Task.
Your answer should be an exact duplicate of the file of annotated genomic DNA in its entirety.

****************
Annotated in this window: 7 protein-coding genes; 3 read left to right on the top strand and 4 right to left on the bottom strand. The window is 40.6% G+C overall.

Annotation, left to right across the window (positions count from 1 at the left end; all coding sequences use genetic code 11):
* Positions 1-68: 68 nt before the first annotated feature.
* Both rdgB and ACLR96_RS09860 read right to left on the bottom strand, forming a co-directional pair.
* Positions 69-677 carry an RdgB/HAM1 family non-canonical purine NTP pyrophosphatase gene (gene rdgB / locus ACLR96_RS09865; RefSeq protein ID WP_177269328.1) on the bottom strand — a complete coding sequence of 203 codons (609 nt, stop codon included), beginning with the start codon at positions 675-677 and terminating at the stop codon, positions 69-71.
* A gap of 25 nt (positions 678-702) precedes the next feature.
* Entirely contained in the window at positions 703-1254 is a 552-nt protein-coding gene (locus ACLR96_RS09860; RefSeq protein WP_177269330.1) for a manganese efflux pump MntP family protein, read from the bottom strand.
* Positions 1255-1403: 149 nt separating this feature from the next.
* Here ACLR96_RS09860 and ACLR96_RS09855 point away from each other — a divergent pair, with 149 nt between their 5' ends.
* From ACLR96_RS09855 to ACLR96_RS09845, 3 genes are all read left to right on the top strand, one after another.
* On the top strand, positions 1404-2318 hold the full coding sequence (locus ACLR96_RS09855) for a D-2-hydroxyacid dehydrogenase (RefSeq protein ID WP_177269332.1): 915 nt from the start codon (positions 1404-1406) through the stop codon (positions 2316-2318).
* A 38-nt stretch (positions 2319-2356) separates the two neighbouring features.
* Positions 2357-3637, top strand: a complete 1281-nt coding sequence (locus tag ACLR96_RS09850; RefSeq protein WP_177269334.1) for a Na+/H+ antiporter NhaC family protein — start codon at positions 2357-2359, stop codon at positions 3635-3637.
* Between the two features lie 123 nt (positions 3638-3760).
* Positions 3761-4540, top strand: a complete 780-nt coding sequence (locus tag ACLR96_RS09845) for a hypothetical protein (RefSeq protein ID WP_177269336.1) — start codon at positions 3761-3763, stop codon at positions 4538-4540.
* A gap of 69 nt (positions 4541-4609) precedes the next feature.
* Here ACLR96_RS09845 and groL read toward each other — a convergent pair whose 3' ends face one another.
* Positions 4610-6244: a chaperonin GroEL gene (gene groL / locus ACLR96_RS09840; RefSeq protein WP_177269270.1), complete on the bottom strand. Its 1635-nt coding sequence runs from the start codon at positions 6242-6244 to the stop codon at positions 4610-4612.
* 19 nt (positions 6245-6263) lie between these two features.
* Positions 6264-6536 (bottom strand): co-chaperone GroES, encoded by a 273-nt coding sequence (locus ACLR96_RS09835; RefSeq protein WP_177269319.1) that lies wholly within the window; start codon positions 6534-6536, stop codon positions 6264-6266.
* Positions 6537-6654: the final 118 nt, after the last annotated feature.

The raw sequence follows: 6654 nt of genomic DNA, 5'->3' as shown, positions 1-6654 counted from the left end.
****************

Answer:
Annotated in this window: 7 protein-coding genes; 3 read left to right on the top strand and 4 right to left on the bottom strand. The window is 40.6% G+C overall.

Annotation, left to right across the window (positions count from 1 at the left end; all coding sequences use genetic code 11):
* Positions 1-68: 68 nt before the first annotated feature.
* Both rdgB and ACLR96_RS09860 read right to left on the bottom strand, forming a co-directional pair.
* Positions 69-677 carry an RdgB/HAM1 family non-canonical purine NTP pyrophosphatase gene (gene rdgB / locus ACLR96_RS09865; RefSeq protein ID WP_177269328.1) on the bottom strand — a complete coding sequence of 203 codons (609 nt, stop codon included), beginning with the start codon at positions 675-677 and terminating at the stop codon, positions 69-71.
* A gap of 25 nt (positions 678-702) precedes the next feature.
* Entirely contained in the window at positions 703-1254 is a 552-nt protein-coding gene (locus ACLR96_RS09860; RefSeq protein WP_177269330.1) for a manganese efflux pump MntP family protein, read from the bottom strand.
* Positions 1255-1403: 149 nt separating this feature from the next.
* Here ACLR96_RS09860 and ACLR96_RS09855 point away from each other — a divergent pair, with 149 nt between their 5' ends.
* From ACLR96_RS09855 to ACLR96_RS09845, 3 genes are all read left to right on the top strand, one after another.
* On the top strand, positions 1404-2318 hold the full coding sequence (locus ACLR96_RS09855) for a D-2-hydroxyacid dehydrogenase (RefSeq protein ID WP_177269332.1): 915 nt from the start codon (positions 1404-1406) through the stop codon (positions 2316-2318).
* A 38-nt stretch (positions 2319-2356) separates the two neighbouring features.
* Positions 2357-3637, top strand: a complete 1281-nt coding sequence (locus tag ACLR96_RS09850; RefSeq protein WP_177269334.1) for a Na+/H+ antiporter NhaC family protein — start codon at positions 2357-2359, stop codon at positions 3635-3637.
* Between the two features lie 123 nt (positions 3638-3760).
* Positions 3761-4540, top strand: a complete 780-nt coding sequence (locus tag ACLR96_RS09845) for a hypothetical protein (RefSeq protein ID WP_177269336.1) — start codon at positions 3761-3763, stop codon at positions 4538-4540.
* A gap of 69 nt (positions 4541-4609) precedes the next feature.
* Here ACLR96_RS09845 and groL read toward each other — a convergent pair whose 3' ends face one another.
* Positions 4610-6244: a chaperonin GroEL gene (gene groL / locus ACLR96_RS09840; RefSeq protein WP_177269270.1), complete on the bottom strand. Its 1635-nt coding sequence runs from the start codon at positions 6242-6244 to the stop codon at positions 4610-4612.
* 19 nt (positions 6245-6263) lie between these two features.
* Positions 6264-6536 (bottom strand): co-chaperone GroES, encoded by a 273-nt coding sequence (locus ACLR96_RS09835; RefSeq protein WP_177269319.1) that lies wholly within the window; start codon positions 6534-6536, stop codon positions 6264-6266.
* Positions 6537-6654: the final 118 nt, after the last annotated feature.

The raw sequence follows: 6654 nt of genomic DNA, 5'->3' as shown, positions 1-6654 counted from the left end.